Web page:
Bureau of Economic Geology

August 24, 2020

Jerry Jensen

Jacob Covault

Depositional Systems of the Eastern Gulf of Mexico

The Gulf of Mexico hosts a wealth of natural resource potential, including sand, water, and hydrocarbons. Large petroleum accumulations are stored in sandy reservoirs along the continental margin in river deltas and submarine channels. Sediment from rivers can push deltas to the edge of the continental shelf and directly connect to submarine channels; this is how continental margins are constructed and how land-derived sediment and dissolved chemical loads enter the ocean.

Sediment thickness profile map

Structure map of a seismic horizon from the eastern Gulf of Mexico showing the interaction between shelf-edge deltas, failures, and slope channels.

Click for full-size image.

However, the details and factors controlling the delta-channel connection remain elusive. In the Quantitative Clastics Laboratory, we used a large subsurface dataset to image and characterize the depositional systems just beneath the seafloor of the eastern Gulf of Mexico, where numerous shelf-edge deltas transition to submarine channels. We documented ancient landslides of the delta front at the shelf edge; the landslides established a seafloor "template" for the development of a submarine-channel network. Reconstructed sediment supply from ancient rivers controlled the initiation and scale of landslides and depositional systems.

These systems are analogs for older, deeper petroleum reservoirs in the eastern Gulf of Mexico and Atlantic petroleum basins. We can use these process insights from the present to better understand the past. Moreover, understanding the controls on submarine landslides and the resultant continental-margin architecture can inform environmental hazard assessments in the Gulf of Mexico.


Qian Yang

Qian Yang

Managed Aquifer Recharge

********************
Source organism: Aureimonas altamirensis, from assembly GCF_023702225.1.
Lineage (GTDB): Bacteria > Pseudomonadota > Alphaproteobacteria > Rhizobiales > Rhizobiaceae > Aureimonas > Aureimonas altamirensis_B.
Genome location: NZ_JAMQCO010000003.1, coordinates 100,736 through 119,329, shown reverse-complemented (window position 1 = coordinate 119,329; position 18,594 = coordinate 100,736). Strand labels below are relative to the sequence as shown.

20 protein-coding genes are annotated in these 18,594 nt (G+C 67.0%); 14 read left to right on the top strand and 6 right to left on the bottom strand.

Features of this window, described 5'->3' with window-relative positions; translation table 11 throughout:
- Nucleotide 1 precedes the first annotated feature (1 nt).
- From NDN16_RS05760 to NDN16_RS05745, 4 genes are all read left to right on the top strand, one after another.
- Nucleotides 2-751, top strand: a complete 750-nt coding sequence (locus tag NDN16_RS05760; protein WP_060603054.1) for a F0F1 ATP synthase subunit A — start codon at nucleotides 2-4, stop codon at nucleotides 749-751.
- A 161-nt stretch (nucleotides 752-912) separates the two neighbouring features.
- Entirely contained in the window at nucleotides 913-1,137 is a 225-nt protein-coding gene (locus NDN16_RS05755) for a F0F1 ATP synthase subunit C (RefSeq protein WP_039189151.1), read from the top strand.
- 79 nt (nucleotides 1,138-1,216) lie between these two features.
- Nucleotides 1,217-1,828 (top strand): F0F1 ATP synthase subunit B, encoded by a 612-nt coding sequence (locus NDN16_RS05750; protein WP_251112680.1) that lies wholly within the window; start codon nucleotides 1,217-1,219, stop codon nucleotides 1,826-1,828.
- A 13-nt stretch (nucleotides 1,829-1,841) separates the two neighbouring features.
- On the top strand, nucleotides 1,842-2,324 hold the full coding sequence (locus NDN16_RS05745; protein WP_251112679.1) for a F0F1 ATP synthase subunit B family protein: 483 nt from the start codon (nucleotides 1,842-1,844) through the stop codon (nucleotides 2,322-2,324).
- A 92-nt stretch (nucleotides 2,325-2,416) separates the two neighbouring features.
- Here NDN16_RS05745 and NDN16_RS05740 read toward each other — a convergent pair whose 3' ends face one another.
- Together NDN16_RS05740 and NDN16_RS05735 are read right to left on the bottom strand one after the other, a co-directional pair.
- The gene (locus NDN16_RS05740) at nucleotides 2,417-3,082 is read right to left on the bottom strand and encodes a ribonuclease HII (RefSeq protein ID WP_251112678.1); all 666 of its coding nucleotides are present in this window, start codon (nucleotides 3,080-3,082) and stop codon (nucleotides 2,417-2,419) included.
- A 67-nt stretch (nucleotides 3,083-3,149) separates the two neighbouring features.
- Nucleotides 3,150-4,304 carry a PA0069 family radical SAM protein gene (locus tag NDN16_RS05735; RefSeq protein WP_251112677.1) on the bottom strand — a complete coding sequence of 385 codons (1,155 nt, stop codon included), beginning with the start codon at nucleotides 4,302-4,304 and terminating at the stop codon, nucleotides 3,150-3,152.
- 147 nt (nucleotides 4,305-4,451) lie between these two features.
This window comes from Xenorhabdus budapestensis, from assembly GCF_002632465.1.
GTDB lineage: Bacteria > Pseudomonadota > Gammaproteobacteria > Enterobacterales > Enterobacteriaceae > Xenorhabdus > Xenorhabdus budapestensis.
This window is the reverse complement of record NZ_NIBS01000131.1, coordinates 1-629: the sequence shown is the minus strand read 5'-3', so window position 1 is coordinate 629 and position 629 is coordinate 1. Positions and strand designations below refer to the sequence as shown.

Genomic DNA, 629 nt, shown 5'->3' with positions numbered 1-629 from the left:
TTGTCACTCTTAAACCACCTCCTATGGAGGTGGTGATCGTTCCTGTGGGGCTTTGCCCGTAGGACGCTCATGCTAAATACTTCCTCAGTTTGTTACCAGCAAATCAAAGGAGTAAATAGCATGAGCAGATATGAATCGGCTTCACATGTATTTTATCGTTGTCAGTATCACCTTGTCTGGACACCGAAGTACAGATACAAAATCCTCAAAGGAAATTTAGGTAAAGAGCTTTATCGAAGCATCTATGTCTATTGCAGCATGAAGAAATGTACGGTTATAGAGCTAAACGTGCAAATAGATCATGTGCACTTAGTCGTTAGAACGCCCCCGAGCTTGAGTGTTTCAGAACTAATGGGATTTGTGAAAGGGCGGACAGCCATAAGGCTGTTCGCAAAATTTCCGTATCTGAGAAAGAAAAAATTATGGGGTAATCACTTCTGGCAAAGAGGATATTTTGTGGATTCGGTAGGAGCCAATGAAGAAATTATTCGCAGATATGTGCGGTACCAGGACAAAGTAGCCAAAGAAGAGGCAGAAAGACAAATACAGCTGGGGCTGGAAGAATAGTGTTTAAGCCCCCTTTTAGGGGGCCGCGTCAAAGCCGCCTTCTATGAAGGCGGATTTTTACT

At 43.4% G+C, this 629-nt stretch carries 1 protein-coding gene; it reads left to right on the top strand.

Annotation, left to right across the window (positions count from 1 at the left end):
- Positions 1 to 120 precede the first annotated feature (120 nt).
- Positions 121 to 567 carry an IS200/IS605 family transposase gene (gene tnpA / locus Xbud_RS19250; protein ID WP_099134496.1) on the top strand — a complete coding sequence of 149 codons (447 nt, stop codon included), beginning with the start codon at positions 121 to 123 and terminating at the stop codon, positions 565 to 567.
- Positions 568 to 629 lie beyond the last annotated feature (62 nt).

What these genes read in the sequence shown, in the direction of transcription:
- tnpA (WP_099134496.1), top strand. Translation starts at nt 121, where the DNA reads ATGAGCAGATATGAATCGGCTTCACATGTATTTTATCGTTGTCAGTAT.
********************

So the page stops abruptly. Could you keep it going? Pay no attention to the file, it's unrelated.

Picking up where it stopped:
Fusing an academic background in geophysics and an industrial background in data science, I have a keen interest in using both physics-based and data-driven approaches to understand how Earth's surface and interior are affected by anthropogenic activities and how to mitigate climate extreme events and disasters.

The first research project I conducted at the Bureau was quantify what volume of flood flows can be captured and stored in depleted aquifers in Texas for flood mitigation and drought preparation. This study shows that flood water in the Texas Gulf region totals ~30 maf from 2015 through 2017, corresponding to about twice the amount of water use in Texas in 2016 (14 maf). It is the first study to show that Texas has substantial amounts of excess water in volumes worth the effort of collecting. It also provided a quantitative foundation for the passing of House Bill No. 720, which allows unappropriated water—including flood water—to be appropriated for managed aquifer recharge (MAR).

Currently, I am working on a project granted by the Texas Water Development Board to integrate excess water availability analysis in evaluating the suitability of MAR. I am also interested in understanding and evaluating different risks associated with MAR to ensure its viability.

Gross sandstone map

Courtesy of The Edwards Aquifer website.